7 Animals To See In The Arctic

By | June 28, 2020

There are many ways to get to the Arctic, with the most common option being an Arctic tour (there’s many companies offering services there). But what type of animals will you see when you get there? We’ve decided to look at 7 of the best animals to see in the Arctic.

7 Animals To See In The Arctic

  1. Polar Bears

These beautiful white, fluffy mammals are a definite tourist attraction for the Arctic. They are hyper-carnivorous and are native to the Arctic Circle. The females are over one meter on average once fully grown and can weight up to 250 kilos. The males can grow to almost 2 meters tall and weigh up to 450 kilos! They can run up to 40km/h when sprinting to catch their prey and can also swim long distances. Unfortunately, they have been a vulnerable population for some time now due to climate changes.

  1. Ringed or Harp Seals

The ringed seal goes by a few names, including harp seal or jar seal. It is native to the Arctic and Sub-Arctic regions. They are earless, and can grow up to 1.5 meters long. Each one has a unique fur pattern, of light grey rings. Their diet consists of fish and invertebrates, and dive up to 11 meters when hunting for food.They are the most common seal species in the Norther Hemisphere. They are also the primary source of prey for polar bears, killer whales and Eskimos.

  1. Walrus

Walruses are huge, slippered marine mammals which are native to the Northern Hemisphere. Adult males can grow up to 2 000 kilograms,  and are one of the largest seal species in their region. They are recognised by their large tusks and whiskers, which aid them in hunting. They have been hunted by Eskimos for thousands of years, for a source of meat, fat, skins, tusks and bone.

  1. Arctic Fox

These adorable, white foxes are native to the Northern Hemisphere, and also known as the white, polar or snow fox. They are mammals, and carnivorous, with a diet consisting of ringed seal pups, fish, seabirds, berries, seaweed and other small mammals. They are also monogamous during breeding, and raise their young together in underground dens. Their core temperature is adapted to enduring differences of up to 100 degrees celsius, making their coats a prized possession for their survival.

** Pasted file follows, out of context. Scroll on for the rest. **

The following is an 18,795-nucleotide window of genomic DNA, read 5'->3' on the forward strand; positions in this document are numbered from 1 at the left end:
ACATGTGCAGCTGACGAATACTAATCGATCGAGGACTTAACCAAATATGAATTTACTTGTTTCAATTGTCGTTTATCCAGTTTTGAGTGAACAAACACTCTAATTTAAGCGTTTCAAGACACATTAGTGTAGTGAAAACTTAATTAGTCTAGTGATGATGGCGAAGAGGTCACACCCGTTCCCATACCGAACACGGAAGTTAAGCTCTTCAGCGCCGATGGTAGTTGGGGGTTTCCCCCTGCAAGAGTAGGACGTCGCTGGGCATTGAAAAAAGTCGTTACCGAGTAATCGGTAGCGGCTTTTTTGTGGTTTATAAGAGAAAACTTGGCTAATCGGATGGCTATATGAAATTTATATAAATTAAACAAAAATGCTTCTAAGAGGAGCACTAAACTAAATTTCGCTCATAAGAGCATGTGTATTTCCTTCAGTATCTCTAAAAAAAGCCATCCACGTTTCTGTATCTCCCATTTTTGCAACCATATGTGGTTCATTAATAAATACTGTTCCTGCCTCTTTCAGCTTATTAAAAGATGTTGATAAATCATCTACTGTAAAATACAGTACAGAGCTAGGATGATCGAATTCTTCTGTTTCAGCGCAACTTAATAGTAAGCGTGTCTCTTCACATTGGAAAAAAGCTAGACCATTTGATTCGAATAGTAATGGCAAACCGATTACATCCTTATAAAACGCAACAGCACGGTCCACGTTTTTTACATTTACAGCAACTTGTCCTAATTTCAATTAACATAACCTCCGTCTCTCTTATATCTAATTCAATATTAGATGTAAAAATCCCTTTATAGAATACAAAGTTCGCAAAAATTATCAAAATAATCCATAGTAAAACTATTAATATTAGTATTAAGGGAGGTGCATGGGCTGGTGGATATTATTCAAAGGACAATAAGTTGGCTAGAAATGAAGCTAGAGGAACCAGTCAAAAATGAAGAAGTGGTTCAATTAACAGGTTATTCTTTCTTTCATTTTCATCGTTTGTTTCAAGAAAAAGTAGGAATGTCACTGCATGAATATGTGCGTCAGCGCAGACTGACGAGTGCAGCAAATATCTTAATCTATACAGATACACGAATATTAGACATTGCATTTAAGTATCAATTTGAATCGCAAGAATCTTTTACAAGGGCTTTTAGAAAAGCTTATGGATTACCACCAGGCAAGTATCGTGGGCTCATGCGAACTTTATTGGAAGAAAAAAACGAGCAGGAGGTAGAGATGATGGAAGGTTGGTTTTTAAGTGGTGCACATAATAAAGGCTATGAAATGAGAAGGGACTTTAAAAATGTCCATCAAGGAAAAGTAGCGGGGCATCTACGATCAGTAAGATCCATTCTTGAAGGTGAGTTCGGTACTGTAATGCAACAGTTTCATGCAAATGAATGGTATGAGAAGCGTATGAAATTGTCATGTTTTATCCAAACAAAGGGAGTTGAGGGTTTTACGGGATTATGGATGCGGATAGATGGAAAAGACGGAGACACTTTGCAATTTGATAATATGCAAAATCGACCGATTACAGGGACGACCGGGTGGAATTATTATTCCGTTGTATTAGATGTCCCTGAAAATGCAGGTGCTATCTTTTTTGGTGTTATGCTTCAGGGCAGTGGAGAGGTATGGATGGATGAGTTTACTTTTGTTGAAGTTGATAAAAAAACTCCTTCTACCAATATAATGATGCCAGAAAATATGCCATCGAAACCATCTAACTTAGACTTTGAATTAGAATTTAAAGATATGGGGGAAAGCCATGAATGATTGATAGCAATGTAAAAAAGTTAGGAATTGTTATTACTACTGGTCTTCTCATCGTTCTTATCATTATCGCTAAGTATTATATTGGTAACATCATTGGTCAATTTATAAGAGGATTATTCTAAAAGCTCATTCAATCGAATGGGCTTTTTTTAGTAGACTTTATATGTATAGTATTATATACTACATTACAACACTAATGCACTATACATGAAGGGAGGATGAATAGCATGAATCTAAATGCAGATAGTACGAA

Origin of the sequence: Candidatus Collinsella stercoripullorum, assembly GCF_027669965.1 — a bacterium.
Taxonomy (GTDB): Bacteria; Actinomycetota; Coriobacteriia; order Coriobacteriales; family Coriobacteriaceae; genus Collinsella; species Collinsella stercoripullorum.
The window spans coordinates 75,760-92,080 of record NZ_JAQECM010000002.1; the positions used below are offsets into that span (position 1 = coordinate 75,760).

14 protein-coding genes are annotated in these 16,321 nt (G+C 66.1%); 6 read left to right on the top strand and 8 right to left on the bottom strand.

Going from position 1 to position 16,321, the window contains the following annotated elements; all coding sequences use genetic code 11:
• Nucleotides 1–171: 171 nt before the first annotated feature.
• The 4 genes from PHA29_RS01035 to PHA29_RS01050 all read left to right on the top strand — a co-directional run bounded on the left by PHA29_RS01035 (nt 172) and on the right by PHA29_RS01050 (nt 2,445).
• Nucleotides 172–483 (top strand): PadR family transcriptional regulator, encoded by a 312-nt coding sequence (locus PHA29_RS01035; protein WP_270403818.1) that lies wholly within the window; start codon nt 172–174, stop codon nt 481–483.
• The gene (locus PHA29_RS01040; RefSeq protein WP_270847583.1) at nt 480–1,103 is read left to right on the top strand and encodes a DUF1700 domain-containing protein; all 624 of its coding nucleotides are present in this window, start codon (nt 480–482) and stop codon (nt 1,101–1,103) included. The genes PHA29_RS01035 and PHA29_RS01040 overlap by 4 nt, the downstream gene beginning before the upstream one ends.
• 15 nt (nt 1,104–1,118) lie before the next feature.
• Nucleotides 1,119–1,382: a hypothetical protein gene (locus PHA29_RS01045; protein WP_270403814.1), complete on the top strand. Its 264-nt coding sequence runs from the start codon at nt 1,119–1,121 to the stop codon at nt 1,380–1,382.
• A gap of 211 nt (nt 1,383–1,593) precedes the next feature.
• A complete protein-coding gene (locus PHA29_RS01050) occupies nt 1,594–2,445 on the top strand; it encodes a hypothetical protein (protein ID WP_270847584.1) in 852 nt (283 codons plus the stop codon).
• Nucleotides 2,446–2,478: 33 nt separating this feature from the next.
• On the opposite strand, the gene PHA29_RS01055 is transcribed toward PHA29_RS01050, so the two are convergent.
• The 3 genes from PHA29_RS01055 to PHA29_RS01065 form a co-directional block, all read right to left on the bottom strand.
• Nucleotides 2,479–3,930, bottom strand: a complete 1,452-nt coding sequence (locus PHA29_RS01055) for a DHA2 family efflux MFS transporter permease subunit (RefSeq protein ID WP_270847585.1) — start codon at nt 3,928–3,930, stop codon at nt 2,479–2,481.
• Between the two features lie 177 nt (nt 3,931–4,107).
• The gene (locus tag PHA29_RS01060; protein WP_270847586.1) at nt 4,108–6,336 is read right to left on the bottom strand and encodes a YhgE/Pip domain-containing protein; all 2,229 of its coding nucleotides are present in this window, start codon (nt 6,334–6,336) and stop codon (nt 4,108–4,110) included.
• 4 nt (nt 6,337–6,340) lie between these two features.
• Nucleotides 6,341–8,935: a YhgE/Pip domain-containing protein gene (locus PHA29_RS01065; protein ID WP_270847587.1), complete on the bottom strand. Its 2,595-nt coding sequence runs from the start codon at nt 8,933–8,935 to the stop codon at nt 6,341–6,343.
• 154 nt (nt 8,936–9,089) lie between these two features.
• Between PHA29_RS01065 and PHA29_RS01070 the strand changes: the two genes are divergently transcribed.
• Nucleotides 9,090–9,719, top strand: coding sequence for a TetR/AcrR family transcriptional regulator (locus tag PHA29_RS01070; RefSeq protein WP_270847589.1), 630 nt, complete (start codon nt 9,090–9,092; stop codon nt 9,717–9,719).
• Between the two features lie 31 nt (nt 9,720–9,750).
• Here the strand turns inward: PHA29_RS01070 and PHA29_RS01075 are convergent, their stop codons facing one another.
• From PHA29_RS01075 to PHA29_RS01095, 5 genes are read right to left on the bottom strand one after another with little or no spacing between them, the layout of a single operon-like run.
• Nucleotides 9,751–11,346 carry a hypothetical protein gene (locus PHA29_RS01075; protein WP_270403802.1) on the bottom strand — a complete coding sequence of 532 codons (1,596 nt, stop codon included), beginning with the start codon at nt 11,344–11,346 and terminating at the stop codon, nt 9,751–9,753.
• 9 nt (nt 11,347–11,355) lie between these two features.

1. Minke, Humpback & Bowhead Whales

These whales are huge tourist attractions, and rightfully so. They are all aquatic mammals, and are unique for their own reasons. Minke whales are the second smallest whales of the baleen species, and can grow up to 8 – 10 metres long.  Humpback whales can be found in any ocean, and grow up to 14 – 16 metres long depending on their gender. Bowhead whales are also part of the baleen family, and can grow up to 16 – 18 metres long.

  1. Arctic Seabirds

There are over 25 species of Arctic birds, that come in all different shapes and species. Some interesting species include kittiwakes, puffins, white-tailed eagles and little auks. Kittiwakes, also known as a seagull, are the most common Far Northern Arctic bird. Puffins, also known as sea clowns for their bright beaks are a unique looking bird residing in the Arctic. White-tailed eagles are the most common eagle found in this region, and closely related to bold eagles. Little Auks are a beautiful black and white bird, who travel in colonies of millions.

  1. Arctic Hare

The Arctic Hare is a species of rabbit which is well adapted to arctic temperatures. These small mammas have white, fluffy coats, and up to 20% body fat to withstand the cold temperatures. They can run up to 60 kilometres an hour, whether they are playing or running away from a predator. They are herbivores, and primarily eat woody plants, seaweed, flowers and snow for hydration.